If one of the small numbers makes it to “Gigante buono”, the good-natured giant, a lot has gone well. When the Belgian Romelu Lukaku, 1.91 meters tall and 93 kilograms, switched to Inter Milan a year and a half ago, the Italian club with the greatest urge to self-pity, the transfer fee in particular was the subject of discussion: 67.2 million euros. Inter had never spent so much on signing a player. And because the newcomer was not without controversy at his former employer Manchester United, because some people there had doubted his suitability for the big stage, straight ahead and against the power of statistical arguments, the astonishment was doubly great. But Lukaku has made it: “Gigante buono” – that’s how the great Giacinto Facchetti, glory of the club, elegant and loved, was once called. You can’t get more appreciation.
Although Inter is on the verge of elimination in the fifth group game against Borussia Mönchengladbach on Tuesday evening, with only two points so far, it would still not occur to anyone to look to Lukaku of all places. On the contrary: If, contrary to all forecasts, something should still go for the Italians, for a last glimmer of hope, then everything will again be due to his big, powerful appearance.
Lukaku is one of those players who with their sheer presence can control a full third of the pitch. His comrades play him with long passes, that doesn’t have to be very precise, and they then trust that the “pivot” in the storm, this fulcrum in the distance, will get the ball out of the air with the Head or chest, and quickly pushes it to the ground, covers, cherishes and rowing with the arms so that no opponent gets to the leather – until the other players move up.
Lukaku versus Ibrahimovic: The former colleagues are now fighting a Milan city duel
This is Lukaku’s contribution to the game, besides scoring goals. Basically, it’s his only role, the role of a classic nine. Everything is more complicated in the lowlands of competing legs.
Lukaku from Molenbeek near Brussels, the son of a footballer, has spent most of his career in England, where they invented this quick shift to the pivot as a fix for poor play structure: three years at Chelsea, which in between loaned him to West Bromwich Albion; four years at Everton; two years at Man United.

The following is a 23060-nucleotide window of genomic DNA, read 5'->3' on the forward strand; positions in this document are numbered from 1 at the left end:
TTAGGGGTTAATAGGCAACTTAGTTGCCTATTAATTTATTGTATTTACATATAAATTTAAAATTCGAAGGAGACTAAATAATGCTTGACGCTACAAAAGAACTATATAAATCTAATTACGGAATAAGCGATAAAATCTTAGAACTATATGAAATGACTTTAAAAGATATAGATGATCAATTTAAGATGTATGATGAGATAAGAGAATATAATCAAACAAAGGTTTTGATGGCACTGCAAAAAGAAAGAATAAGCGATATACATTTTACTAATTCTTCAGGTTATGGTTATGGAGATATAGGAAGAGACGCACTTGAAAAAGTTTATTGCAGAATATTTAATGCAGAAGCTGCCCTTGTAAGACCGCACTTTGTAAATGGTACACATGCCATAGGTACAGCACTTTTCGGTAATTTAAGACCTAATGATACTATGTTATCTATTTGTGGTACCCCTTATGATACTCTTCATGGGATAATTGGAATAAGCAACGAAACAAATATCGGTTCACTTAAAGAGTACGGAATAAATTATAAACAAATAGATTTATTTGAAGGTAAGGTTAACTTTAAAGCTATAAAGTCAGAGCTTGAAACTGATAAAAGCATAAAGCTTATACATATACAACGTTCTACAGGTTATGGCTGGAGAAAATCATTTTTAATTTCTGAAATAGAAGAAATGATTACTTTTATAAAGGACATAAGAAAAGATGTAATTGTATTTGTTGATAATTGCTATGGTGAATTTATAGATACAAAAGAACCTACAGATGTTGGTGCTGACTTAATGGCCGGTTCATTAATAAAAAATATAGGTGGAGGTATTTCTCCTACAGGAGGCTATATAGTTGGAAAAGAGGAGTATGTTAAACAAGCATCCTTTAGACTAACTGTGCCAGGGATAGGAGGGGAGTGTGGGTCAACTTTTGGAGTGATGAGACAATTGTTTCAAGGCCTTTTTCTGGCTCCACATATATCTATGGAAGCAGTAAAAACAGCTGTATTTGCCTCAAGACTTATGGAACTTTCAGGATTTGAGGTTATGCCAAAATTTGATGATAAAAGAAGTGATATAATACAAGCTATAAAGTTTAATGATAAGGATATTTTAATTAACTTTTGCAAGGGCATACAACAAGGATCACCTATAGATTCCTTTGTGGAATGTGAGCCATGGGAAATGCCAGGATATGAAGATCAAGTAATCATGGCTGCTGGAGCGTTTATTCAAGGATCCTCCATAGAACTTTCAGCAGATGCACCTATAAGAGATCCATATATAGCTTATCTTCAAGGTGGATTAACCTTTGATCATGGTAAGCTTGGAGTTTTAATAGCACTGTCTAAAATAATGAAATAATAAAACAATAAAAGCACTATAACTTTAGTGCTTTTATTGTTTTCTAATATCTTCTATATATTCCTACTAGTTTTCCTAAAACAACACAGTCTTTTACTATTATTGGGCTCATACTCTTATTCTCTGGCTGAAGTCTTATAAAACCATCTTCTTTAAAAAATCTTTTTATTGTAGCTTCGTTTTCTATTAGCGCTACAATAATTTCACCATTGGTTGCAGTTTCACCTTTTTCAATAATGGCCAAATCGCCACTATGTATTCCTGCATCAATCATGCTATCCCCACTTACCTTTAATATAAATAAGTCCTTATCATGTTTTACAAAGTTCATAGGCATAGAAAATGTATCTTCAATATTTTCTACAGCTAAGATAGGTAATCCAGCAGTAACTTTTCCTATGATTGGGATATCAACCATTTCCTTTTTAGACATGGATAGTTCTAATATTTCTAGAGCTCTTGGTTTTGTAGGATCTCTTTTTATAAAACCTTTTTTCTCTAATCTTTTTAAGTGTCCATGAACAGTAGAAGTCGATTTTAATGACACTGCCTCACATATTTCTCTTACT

In Manchester he also met the man who, by a coincidence in his life, is now contesting his position as half king of the city in Milan, at the age of 39 and the bite of an insatiable twenty year old: Zlatan Ibrahimovic from AC Milan is currently leading the series’ top scorer A at.
“Ibra” once said to his colleague Lukaku when he came to Manchester: “I’ll give you 50 pounds for every ball you can stop.” It is not known how seriously he meant it, with Ibrahimovic it’s always a mixture of daring megalomania and subtly hinted at fun act. In any case, Lukaku had the reputation at the time that he tripped far too many balls for him to be counted among the really big ones. Although his goalscoring rate has always been quite considerable: in the Belgian national team, for example, with 57 goals in 89 games, he is now the best goalscorer in history, at the age of 27. Nevertheless, the doubts about his technical abilities, about the feeling in the foot, always clouded the overall assessment of the player.
That has now changed in Milan, quite fundamentally, and his technique has also improved. Inter coach Antonio Conte swears by Lukaku, the Belgian is a perfect match for his elementary, controlled football. Conte doesn’t like fantastic teammates who suddenly turn on the light in a game with a trick, with a trick or a little bit out of nowhere, like the playmaker Christian Eriksen could do, for example: The Dane they brought from Tottenham Hotspur, mostly leaves Conte in the bank, even though the club pays a lot of money for him. Conte prefer players who follow his tactical instructions, just as soldiers follow orders from a general. “Big Rom” is one of them, too, with the grade of a high officer.
Inter are “Lukaku-dipendente”, they say in Italy, so fate often depends solely on the attacker’s performance and goals. In a duo with the Argentinian Lautaro Martinez, who on good days whirls around Lukaku like a dervish and provides him with a thousand passports, they form the so-called “Lu-La-Land” storm – a creative, meaningful but quite enigmatic reference to the media the film “La La Land”. It works well in the championship: Inter are second, but five points behind Milan.
Lukaku managed a small personal revenge on Ibrahimovic last February: Shortly before the outbreak of the pandemic, Inter won what is probably the most exciting Milan derby in recent years after a long deficit with a furious 4-2 final. “The city has a new king,” Lukaku then posted on social media. It was an “Ibra” -style post, a bit chubby, and it didn’t want to fit in with the gentle, humble nature of the Belgian.
Lukaku is popular in Italy, he speaks Italian astonishingly well, he already speaks eight languages. And he loves his mother so much and so obviously that it warms every Italian’s heart. Lukaku recently said in a moving interview that she stands for everything he has become. When the family sometimes lacked money, there was always enough food for the children because the parents did without it. He never forget that. Those who have suffered hunger fear nothing more than hunger: no pressure, no criticism.
When the “Gigante buono” scores a goal, he forms an A with his hands. It stands for Adolphine, the Mamma.